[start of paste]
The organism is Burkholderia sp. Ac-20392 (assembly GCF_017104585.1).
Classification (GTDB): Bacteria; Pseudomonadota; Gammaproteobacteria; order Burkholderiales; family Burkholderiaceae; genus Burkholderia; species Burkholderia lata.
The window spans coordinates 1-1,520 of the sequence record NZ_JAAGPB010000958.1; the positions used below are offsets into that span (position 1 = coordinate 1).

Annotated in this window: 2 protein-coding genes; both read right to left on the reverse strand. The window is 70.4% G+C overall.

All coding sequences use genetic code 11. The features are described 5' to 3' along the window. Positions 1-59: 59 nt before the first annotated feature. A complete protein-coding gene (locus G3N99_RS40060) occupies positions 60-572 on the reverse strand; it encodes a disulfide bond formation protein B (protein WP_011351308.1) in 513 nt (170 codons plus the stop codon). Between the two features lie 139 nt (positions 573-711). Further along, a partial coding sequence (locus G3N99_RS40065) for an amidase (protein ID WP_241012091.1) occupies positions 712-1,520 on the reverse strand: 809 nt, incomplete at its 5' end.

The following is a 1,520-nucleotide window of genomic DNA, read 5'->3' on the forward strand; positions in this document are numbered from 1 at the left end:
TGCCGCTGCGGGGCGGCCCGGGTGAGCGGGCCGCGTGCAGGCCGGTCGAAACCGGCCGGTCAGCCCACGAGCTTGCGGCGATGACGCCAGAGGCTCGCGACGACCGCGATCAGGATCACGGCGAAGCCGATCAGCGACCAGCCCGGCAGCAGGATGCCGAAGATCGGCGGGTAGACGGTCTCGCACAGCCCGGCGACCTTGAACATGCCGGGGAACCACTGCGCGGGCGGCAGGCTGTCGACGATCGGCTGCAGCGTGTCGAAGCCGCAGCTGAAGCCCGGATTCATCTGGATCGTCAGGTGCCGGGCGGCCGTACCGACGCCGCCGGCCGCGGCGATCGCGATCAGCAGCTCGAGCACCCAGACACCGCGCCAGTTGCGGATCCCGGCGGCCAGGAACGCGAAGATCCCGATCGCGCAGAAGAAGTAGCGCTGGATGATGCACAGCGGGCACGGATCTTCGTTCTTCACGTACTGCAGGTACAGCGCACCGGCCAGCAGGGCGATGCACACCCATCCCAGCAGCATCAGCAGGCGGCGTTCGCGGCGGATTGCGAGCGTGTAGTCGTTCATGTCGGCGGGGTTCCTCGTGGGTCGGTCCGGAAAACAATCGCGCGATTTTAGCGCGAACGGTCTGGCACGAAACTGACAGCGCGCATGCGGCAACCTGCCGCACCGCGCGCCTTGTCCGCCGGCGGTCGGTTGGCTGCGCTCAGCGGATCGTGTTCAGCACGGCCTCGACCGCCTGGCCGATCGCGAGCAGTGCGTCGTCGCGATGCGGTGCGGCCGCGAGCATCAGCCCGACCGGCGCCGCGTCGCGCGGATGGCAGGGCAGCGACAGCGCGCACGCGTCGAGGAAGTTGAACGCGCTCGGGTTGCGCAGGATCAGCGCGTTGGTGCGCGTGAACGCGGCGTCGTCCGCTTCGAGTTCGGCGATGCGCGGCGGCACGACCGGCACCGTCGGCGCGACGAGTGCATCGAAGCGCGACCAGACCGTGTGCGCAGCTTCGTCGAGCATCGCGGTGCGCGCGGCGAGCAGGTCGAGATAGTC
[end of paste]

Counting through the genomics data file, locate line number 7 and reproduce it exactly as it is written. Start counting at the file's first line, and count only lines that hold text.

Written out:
TGCCGCTGCGGGGCGGCCCGGGTGAGCGGGCCGCGTGCAGGCCGGTCGAAACCGGCCGGTCAGCCCACGAGCTTGCGGCGATGACGCCAGAGGCTCGCGACGACCGCGATCAGGATCACGGCGAAGCCGATCAGCGACCAGCCCGGCAGCAGGATGCCGAAGATCGGCGGGTAGACGGTCTCGCACAGCCCGGCGACCTTGAACATGCCGGGGAACCACTGCGCGGGCGGCAGGCTGTCGACGATCGGCTGCAGCGTGTCGAAGCCGCAGCTGAAGCCCGGATTCATCTGGATCGTCAGGTGCCGGGCGGCCGTACCGACGCCGCCGGCCGCGGCGATCGCGATCAGCAGCTCGAGCACCCAGACACCGCGCCAGTTGCGGATCCCGGCGGCCAGGAACGCGAAGATCCCGATCGCGCAGAAGAAGTAGCGCTGGATGATGCACAGCGGGCACGGATCTTCGTTCTTCACGTACTGCAGGTACAGCGCACCGGCCAGCAGGGCGATGCACACCCATCCCAGCAGCATCAGCAGGCGGCGTTCGCGGCGGATTGCGAGCGTGTAGTCGTTCATGTCGGCGGGGTTCCTCGTGGGTCGGTCCGGAAAACAATCGCGCGATTTTAGCGCGAACGGTCTGGCACGAAACTGACAGCGCGCATGCGGCAACCTGCCGCACCGCGCGCCTTGTCCGCCGGCGGTCGGTTGGCTGCGCTCAGCGGATCGTGTTCAGCACGGCCTCGACCGCCTGGCCGATCGCGAGCAGTGCGTCGTCGCGATGCGGTGCGGCCGCGAGCATCAGCCCGACCGGCGCCGCGTCGCGCGGATGGCAGGGCAGCGACAGCGCGCACGCGTCGAGGAAGTTGAACGCGCTCGGGTTGCGCAGGATCAGCGCGTTGGTGCGCGTGAACGCGGCGTCGTCCGCTTCGAGTTCGGCGATGCGCGGCGGCACGACCGGCACCGTCGGCGCGACGAGTGCATCGAAGCGCGACCAGACCGTGTGCGCAGCTTCGTCGAGCATCGCGGTGCGCGCGGCGAGCAGGTCGAGATAGTC